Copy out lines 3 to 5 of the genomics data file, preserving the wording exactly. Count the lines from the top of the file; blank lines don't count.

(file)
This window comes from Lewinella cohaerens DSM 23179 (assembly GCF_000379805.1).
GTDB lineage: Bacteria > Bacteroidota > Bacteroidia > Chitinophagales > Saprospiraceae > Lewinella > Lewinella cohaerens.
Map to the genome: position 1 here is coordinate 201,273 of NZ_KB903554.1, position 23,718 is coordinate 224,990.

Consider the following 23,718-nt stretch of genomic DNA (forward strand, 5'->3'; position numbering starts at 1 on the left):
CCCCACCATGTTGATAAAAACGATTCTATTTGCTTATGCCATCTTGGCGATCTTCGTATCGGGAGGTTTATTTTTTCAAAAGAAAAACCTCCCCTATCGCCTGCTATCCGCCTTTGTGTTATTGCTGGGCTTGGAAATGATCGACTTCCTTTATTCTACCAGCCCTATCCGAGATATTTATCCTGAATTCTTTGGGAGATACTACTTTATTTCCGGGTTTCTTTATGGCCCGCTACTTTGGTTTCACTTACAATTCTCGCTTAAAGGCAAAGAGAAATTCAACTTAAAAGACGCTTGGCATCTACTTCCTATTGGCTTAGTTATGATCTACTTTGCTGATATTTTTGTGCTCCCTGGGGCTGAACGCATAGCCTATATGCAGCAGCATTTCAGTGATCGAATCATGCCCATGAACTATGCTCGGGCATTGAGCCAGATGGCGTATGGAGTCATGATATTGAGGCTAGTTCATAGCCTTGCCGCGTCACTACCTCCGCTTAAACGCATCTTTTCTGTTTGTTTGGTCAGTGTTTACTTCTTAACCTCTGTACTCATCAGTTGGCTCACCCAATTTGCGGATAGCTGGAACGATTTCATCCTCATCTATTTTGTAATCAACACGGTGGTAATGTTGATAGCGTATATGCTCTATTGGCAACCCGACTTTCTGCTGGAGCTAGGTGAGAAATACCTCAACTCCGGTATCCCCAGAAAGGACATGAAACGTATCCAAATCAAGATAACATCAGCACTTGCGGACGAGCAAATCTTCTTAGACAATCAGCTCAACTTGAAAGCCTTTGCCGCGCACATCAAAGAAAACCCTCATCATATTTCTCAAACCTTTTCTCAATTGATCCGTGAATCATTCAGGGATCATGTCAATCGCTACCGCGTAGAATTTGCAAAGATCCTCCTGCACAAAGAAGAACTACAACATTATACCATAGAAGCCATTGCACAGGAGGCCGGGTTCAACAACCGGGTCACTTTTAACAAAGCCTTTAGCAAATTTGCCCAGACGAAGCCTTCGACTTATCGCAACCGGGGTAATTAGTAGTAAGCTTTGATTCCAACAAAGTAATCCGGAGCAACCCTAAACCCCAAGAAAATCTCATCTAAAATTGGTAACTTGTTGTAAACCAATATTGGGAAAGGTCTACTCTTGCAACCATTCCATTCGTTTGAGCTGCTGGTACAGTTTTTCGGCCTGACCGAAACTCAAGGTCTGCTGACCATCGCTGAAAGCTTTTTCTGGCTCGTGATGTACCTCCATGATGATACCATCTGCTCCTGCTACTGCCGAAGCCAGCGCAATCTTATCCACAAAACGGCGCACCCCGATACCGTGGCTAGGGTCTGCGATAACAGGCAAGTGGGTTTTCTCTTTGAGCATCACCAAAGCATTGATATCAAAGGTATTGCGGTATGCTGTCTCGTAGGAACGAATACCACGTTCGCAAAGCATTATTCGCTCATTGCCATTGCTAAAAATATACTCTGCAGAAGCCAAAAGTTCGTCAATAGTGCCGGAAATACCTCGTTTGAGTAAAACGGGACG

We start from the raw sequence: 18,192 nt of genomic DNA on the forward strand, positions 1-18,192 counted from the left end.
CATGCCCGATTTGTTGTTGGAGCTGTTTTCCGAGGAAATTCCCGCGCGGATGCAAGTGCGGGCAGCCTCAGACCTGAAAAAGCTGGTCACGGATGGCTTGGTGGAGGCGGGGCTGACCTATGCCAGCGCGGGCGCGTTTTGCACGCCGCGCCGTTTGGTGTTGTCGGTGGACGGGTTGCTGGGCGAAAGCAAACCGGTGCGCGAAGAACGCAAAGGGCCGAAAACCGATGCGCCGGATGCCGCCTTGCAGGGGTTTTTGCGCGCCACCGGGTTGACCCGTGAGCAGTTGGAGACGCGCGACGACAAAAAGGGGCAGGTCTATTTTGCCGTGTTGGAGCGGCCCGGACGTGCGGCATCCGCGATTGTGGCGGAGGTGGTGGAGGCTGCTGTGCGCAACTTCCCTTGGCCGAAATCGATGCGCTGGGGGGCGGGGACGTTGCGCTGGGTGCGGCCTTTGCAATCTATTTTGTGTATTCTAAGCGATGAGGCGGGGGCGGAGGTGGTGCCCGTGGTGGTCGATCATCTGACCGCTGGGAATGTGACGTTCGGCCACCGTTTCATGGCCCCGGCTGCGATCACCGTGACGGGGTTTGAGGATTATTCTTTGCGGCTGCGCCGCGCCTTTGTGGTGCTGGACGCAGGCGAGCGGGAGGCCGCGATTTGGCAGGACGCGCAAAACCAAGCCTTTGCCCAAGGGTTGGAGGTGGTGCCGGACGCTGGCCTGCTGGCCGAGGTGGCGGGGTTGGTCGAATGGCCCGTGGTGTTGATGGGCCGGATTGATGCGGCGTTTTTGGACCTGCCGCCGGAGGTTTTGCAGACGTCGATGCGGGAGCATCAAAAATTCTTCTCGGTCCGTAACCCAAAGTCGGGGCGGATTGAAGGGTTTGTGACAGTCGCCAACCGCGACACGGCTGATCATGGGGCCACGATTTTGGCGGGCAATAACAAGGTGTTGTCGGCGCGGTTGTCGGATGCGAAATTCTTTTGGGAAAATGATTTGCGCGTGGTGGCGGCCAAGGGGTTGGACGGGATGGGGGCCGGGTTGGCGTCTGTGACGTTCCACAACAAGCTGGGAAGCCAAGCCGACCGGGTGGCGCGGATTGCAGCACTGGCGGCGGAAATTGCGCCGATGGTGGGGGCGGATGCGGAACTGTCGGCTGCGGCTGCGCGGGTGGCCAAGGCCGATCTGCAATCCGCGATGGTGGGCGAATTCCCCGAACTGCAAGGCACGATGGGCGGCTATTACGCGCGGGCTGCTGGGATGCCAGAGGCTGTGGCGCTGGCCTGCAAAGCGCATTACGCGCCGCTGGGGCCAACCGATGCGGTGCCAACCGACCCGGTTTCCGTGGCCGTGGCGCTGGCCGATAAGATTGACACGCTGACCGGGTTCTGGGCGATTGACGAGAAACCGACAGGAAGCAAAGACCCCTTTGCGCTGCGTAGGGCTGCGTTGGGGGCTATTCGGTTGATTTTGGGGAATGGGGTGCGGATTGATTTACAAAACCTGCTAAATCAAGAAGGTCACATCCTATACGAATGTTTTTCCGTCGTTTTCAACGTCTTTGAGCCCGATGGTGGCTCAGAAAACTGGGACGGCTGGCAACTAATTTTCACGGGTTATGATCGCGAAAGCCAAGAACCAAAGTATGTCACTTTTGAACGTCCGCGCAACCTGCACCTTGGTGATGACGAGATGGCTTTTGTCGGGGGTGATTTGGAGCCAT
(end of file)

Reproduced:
Map to the genome: position 1 here is coordinate 201,273 of NZ_KB903554.1, position 23,718 is coordinate 224,990.

Consider the following 23,718-nt stretch of genomic DNA (forward strand, 5'->3'; position numbering starts at 1 on the left):
CCCCACCATGTTGATAAAAACGATTCTATTTGCTTATGCCATCTTGGCGATCTTCGTATCGGGAGGTTTATTTTTTCAAAAGAAAAACCTCCCCTATCGCCTGCTATCCGCCTTTGTGTTATTGCTGGGCTTGGAAATGATCGACTTCCTTTATTCTACCAGCCCTATCCGAGATATTTATCCTGAATTCTTTGGGAGATACTACTTTATTTCCGGGTTTCTTTATGGCCCGCTACTTTGGTTTCACTTACAATTCTCGCTTAAAGGCAAAGAGAAATTCAACTTAAAAGACGCTTGGCATCTACTTCCTATTGGCTTAGTTATGATCTACTTTGCTGATATTTTTGTGCTCCCTGGGGCTGAACGCATAGCCTATATGCAGCAGCATTTCAGTGATCGAATCATGCCCATGAACTATGCTCGGGCATTGAGCCAGATGGCGTATGGAGTCATGATATTGAGGCTAGTTCATAGCCTTGCCGCGTCACTACCTCCGCTTAAACGCATCTTTTCTGTTTGTTTGGTCAGTGTTTACTTCTTAACCTCTGTACTCATCAGTTGGCTCACCCAATTTGCGGATAGCTGGAACGATTTCATCCTCATCTATTTTGTAATCAACACGGTGGTAATGTTGATAGCGTATATGCTCTATTGGCAACCCGACTTTCTGCTGGAGCTAGGTGAGAAATACCTCAACTCCGGTATCCCCAGAAAGGACATGAAACGTATCCAAATCAAGATAACATCAGCACTTGCGGACGAGCAAATCTTCTTAGACAATCAGCTCAACTTGAAAGCCTTTGCCGCGCACATCAAAGAAAACCCTCATCATATTTCTCAAACCTTTTCTCAATTGATCCGTGAATCATTCAGGGATCATGTCAATCGCTACCGCGTAGAATTTGCAAAGATCCTCCTGCACAAAGAAGAACTACAACATTATACCATAGAAGCCATTGCACAGGAGGCCGGGTTCAACAACCGGGTCACTTTTAACAAAGCCTTTAGCAAATTTGCCCAGACGAAGCCTTCGACTTATCGCAACCGGGGTAATTAGTAGTAAGCTTTGATTCCAACAAAGTAATCCGGAGCAACCCTAAACCCCAAGAAAATCTCATCTAAAATTGGTAACTTGTTGTAAACCAATATTGGGAAAGGTCTACTCTTGCAACCATTCCATTCGTTTGAGCTGCTGGTACAGTTTTTCGGCCTGACCGAAACTCAAGGTCTGCTGACCATCGCTGAAAGCTTTTTCTGGCTCGTGATGTACCTCCATGATGATACCATCTGCTCCTGCTACTGCCGAAGCCAGCGCAATCTTATCCACAAAACGGCGCACCCCGATACCGTGGCTAGGGTCTGCGATAACAGGCAAGTGGGTTTTCTCTTTGAGCATCACCAAAGCATTGATATCAAAGGTATTGCGGTATGCTGTCTCGTAGGAACGAATACCACGTTCGCAAAGCATTATTCGCTCATTGCCATTGCTAAAAATATACTCTGCAGAAGCCAAAAGTTCGTCAATAGTGCCGGAAATACCTCGTTTGAGTAAAACGGGACG